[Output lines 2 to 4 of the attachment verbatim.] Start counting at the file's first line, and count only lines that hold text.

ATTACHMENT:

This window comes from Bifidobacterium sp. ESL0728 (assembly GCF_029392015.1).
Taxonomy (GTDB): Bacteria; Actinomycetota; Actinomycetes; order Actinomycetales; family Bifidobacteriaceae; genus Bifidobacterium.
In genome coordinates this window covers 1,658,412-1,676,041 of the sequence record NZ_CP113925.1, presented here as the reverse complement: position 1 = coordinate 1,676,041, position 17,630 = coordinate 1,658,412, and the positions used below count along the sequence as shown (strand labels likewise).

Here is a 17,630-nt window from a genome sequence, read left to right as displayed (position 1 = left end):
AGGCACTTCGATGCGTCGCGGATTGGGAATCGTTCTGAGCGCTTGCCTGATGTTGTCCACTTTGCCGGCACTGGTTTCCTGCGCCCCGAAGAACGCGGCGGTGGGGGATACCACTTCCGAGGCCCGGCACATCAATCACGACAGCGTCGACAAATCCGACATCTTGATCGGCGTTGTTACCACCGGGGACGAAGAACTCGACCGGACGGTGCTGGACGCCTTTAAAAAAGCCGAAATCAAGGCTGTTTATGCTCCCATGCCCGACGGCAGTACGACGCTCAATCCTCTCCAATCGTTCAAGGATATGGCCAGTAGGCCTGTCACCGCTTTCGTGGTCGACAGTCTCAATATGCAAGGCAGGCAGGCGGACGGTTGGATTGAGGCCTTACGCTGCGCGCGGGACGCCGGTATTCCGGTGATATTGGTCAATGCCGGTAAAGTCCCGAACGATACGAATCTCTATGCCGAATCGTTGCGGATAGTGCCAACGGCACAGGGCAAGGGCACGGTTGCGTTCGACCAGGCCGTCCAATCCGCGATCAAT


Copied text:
Taxonomy (GTDB): Bacteria; Actinomycetota; Actinomycetes; order Actinomycetales; family Bifidobacteriaceae; genus Bifidobacterium.
In genome coordinates this window covers 1,658,412-1,676,041 of the sequence record NZ_CP113925.1, presented here as the reverse complement: position 1 = coordinate 1,676,041, position 17,630 = coordinate 1,658,412, and the positions used below count along the sequence as shown (strand labels likewise).

Here is a 17,630-nt window from a genome sequence, read left to right as displayed (position 1 = left end):